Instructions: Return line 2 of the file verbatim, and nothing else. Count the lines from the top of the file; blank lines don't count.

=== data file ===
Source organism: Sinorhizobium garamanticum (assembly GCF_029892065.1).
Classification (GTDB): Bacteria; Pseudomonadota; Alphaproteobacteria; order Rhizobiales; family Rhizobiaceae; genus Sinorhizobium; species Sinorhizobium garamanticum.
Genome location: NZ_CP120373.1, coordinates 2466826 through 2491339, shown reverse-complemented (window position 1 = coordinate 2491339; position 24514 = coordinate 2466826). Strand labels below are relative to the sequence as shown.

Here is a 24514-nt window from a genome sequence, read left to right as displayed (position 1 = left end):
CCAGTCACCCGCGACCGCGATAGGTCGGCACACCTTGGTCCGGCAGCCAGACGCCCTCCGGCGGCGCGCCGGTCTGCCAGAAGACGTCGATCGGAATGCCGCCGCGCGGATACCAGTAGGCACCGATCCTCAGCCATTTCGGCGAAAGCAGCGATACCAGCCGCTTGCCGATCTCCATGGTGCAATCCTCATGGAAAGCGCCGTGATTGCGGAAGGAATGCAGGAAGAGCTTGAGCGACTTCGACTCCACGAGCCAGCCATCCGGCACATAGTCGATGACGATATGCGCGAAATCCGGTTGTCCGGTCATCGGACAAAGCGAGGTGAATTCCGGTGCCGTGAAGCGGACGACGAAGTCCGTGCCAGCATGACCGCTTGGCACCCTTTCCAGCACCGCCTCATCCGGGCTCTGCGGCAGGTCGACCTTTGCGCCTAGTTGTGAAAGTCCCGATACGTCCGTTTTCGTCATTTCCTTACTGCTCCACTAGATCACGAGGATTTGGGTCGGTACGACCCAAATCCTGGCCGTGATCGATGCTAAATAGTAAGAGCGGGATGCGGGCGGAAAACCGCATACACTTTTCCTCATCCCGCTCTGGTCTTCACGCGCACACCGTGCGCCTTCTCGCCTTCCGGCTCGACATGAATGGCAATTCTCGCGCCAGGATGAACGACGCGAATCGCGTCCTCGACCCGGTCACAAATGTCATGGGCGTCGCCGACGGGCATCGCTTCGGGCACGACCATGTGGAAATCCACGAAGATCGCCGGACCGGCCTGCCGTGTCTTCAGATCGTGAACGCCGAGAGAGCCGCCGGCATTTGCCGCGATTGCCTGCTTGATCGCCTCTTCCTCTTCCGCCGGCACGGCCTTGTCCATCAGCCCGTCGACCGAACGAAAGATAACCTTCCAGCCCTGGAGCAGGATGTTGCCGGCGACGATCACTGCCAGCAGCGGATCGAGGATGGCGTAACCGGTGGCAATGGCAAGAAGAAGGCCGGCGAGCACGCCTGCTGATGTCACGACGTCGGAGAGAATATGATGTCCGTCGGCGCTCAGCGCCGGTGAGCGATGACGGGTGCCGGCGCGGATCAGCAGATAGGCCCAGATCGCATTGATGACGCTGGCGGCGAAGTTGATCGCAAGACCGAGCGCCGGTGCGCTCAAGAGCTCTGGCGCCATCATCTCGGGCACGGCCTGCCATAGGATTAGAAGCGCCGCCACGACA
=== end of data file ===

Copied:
Classification (GTDB): Bacteria; Pseudomonadota; Alphaproteobacteria; order Rhizobiales; family Rhizobiaceae; genus Sinorhizobium; species Sinorhizobium garamanticum.